north of Kaslo (28 of 46) There is a lovely Provincial campground at the end of the road, and we were really sorry we hadn’t put the kayaks back on the car after our day on the water at the bigger and windier Kootenay Lake.north of Kaslo (35 of 46) I took photos of campsites where the MoHo could fit, with only a couple of miles of dirt road to navigate.  I am sure we will return to this place.  Both of us loved Duncan Lake more than Kootenay Lake: it was far more remote and protected with the glassy water kind of kayaking and bird life that we love.

north of Kaslo (12 of 46) We also checked out the two Provincial campgrounds right on Kootenay Lake just a few miles north of Kaslo.  Both Davis Creek and Lost Ledge campgrounds are on the water with beautiful views.  No hookups and no reservations, but there were spaces available on the day we visited, so we do hope to someday return and camp.  We decided a few days of boondocking would be interspersed with a day or two at the Municipal Campground where we could charge up and dump before going back to the north.

north of Kaslo (27 of 46)A nice advantage of returning to Kaslo was the delightful outdoor eatery, boasting gluten free sourdough bread, and non GMO foods.  Healthy alternative lifestyles are the norm in this part of British Columbia and it was so refreshing.  Of course, I had a Rueben hot dog, not very healthy or gluten free, but oh so yummy!  They had home made ice cream there as well, but we never managed a return visit.

Kootenai Lake and Kaslo (54 of 71)Our last day turned out to be cooler and rainy, and we just took some time to relax, go for town walks, and in the afternoon Mo drove me 12 miles or so back south along Highway 31 to Ainsworth Hot Springs, high on my list of todo’s in this area.  Mo didn’t want to leave Abby for an extended time, so while I went to the springs, she explored the lakeshore toward Balfour and found a gorgeous beach with beautiful water and sand where Abby played and swam.  Mo said she even swam all on her own just for fun without Mo having to throw something to encourage her.

(I took no camera or phone to the springs, so these photos are from the internet)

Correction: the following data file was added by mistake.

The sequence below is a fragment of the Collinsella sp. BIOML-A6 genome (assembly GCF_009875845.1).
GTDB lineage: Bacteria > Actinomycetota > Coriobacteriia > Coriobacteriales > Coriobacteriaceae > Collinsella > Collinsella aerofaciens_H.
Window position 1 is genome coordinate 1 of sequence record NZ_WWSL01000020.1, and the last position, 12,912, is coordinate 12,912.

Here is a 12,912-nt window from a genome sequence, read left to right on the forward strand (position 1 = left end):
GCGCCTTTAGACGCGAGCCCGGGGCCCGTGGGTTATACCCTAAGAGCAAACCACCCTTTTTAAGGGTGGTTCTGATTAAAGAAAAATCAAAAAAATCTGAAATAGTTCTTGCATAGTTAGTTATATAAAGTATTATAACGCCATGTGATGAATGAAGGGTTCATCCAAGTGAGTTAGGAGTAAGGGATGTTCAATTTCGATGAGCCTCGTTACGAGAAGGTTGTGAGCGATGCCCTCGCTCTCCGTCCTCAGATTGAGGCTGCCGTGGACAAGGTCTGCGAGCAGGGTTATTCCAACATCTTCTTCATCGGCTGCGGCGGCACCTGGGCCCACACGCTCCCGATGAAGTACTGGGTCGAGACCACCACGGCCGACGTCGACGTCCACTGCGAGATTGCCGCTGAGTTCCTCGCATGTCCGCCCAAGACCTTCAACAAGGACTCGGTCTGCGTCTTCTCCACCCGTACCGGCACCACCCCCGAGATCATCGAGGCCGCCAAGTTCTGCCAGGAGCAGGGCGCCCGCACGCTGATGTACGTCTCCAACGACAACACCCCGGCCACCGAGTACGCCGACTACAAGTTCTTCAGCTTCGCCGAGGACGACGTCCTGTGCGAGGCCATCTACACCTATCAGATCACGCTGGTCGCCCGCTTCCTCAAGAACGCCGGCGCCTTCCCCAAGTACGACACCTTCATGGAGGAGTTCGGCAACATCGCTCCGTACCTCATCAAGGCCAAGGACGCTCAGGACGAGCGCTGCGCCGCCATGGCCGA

ainsworth_hot_springs_bc_02 I spent two glorious hours, for the paltry sum of $11.00 Canadian, soaking in the hot odor free mineral waters that have made Ainsworth famous.  The springs are no longer in their natural state, but the water is wonderful, and in the big pool the exchange rate is about 6 times per day.  I was glad it wasn’t a weekend, but the place was quite crowded with kids and people, mostly Canadians, but I heard many different languages being spoken.  French, of course, but also Russian and I heard a woman with a beautiful accent from South Africa.

img_ainsworth_pool It was fun being there alone, and I didn’t engage much, but listened to the Canadians talking about their country and their towns.  Especially interesting were the conversations about Calgary becoming way too big with crime coming into the neighborhoods and Lethbridge being a gorgeous place to live with a wonderful university.  I do love my country, I wouldn’t choose any other, but I did find myself unwilling to give away my US accent.  I felt like a true foreigner in a foreign land.  Don’t let the similarities fool you, Canada is NOT the USA.

ainsworth_caves2The best part about Ainsworth Hot Springs are the caves.  They are shaped like a big horseshoe, and the water is about waist deep and the temps were 104F on the day I visited.  You enter the cave, and then walk through into the dark hot steamy interior.  Part way in a very hot waterfall provides a great neck massage if you can stand it and by the time you reach the other end of the horseshoe you are ready for some cool air!  The cave ends in another hot pool, and adjacent to that is the ice plunge pool.  On this hot day, the ice plunge was a balmy 49 degrees F, but after the heat and steam it was still enough of a shock to get your blood tingling.  The ice pool also has a waterfall that is a bit harder to stand under than the hot one.

Ainsworth-Hot-Springs-Cave-2-by-Marcin-Chady After a few rounds through the cave and the ice plunge, I would go back to the main pool and eavesdrop on all sorts of nearby conversations.  When Mo returned two hours later to pick me up I was limp as a dishrag.  Once again, don’t pay attention to the negative reviews.  Ainsworth is a treasure to enjoy for exactly what it is.  Not fancy, not natural, but a special place.

north of Kaslo (31 of 46) There is so much to see in the area, great art galleries and some small museums in Kaslo, including the beautiful sternwheeler the Moyie, but on this trip even three full days and half another didn’t give us enough time to enjoy all of it.  The S.S. Moyie is the world’s oldest intact passenger sternwheeler and has been lovingly restored in the last few years.  It represents a great era of the history of Kootenay Lake and Kaslo.  I loved hearing the loud steam horn blow in the afternoons.

Kootenay Lake kayak (27 of 27)It was with a bit of melancholy that we left on Thursday morning.  But there was something very special waiting for me back in  Klamath Falls on the coming weekend and I wasn’t about to miss it.  We knew our time wouldn’t be long enough but it was OK.  We saw enough to know that this is a place we will return without question.  It is under 1,000 miles from home and best of all, it isn’t at all crowded!  After being in the Canadian National Parks of Banff and Jasper when it felt like a crazy zoo, it was so refreshing to enjoy the beautiful Canadian Rockies in such peace.  

Drive to Duncan Lake If you are interested in ALL the photos, they are here in my SmugMug trip gallery: